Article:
Scientific Classification
Bali starling














L. rothschildi

The Bali Starling (Leucopsar rothschild), also known as Rothschild’s Mynah, Bali Myna, or Bali Mynah, locally known as Jalak Bali, is a medium-sized (up to 25 cm long), stocky myna, almost wholly white with a long, drooping crest, and black tips on the wings and tail. The bird has blue bare skin around the eyes, greyish legs and a yellow bill. Its habitat restricted to the island of Bali in Indonesia. Its also the regional mascot of Bali and critically endangered.

The Bali Starling was discovered on March 24, 1911 by a British ornithologist named Dr. Stressmann Baron. Dr. Baron was travelling on the expedition ship, the Maluku II, which had to make a sudden stop on the island of Bali due to damage to the vessel. Stressmann first spotted the Starling in Bubunan Village, about 50 kilometers from Singaraja, Northern Bali. He categorized it as a new species, rare and different from any other whole specimen.

The bird’s Latin name, Leucopsar rothschild, was given by a British animal expert named Walter Rothschild who first published the description of the bird to the world in 1912.

In 1925, further studies by Dr. Baron Viktor Von Plesen showed that the Starling was only found in the area between the Brumbun Gulf and the Kelor gulf in western Bali, making those approximately 320 square kilometers the only natural habitat of the Bali Starling on the planet. During this time, the number of starlings in the wild were estimated at between 300-900 birds.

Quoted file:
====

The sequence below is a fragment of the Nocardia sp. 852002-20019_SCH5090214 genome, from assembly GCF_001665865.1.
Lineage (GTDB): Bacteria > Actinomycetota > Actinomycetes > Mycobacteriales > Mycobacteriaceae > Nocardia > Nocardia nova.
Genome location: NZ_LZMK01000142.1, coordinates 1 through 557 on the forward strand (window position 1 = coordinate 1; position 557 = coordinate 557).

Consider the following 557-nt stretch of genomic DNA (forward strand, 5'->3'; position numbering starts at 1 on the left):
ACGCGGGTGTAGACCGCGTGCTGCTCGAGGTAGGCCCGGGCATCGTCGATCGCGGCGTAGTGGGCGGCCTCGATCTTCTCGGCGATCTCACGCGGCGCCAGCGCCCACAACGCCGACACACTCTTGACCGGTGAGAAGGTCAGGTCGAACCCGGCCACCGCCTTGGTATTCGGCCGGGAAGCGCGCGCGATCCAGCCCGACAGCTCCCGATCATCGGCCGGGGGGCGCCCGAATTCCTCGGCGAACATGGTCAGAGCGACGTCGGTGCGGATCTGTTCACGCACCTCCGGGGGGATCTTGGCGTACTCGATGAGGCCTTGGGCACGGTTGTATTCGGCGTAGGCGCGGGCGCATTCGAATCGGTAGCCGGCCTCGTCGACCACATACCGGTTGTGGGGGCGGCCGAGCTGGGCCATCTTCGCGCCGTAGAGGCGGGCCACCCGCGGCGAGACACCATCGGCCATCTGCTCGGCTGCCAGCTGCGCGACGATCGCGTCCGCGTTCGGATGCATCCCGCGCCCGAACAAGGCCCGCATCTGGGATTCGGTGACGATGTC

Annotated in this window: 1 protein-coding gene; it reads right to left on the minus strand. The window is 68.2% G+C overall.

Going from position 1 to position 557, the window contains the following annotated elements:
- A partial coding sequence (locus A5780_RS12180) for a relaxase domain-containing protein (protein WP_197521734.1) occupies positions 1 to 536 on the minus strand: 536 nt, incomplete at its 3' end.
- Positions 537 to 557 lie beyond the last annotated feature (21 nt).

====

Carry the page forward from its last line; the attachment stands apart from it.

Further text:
Bali starling hkg
Soon after its discovery, the Bali Starling became the object of hunting, poaching and illegal trade. Aside from its eye-catching appearance, the bird’s melodic voice made it increasingly coveted by collectors and bird lovers alike. Furthermore, its status as a rare and endemic creature in addition to its exotic beauty and singing voice placed its value at hundreds of millions of rupiah. The rapid deforestation of the bird’s limited habitat was the final straw that drove the Starling to the brink of extinction.
Coin of rp200

Featured in Indonesian coin

With just 6 Bali Starlings left in the wild, the much sought after bird was thrust into the critical status of the endangered species. Captive bred starlings were then released into the wild, bringing their numbers up to 24. Although 400 more were released into the wild throughout the 1990s, by 2005, authorities showed the numbers to have once again dropped to less than 10. In present day, while the exact number of the species in the wild is unknown, estimates in 2012 showed at least 24 adult birds in the West Bali National Park, and over 100 on the neighboring Balinese island of Nusa Penida. 1,000 more are believed to be held in captivity legally in zoos and parks around the world, and perhaps more than twice as many are still being sold and traded in the black market.

Community content is available under CC-BY-SA unless otherwise noted.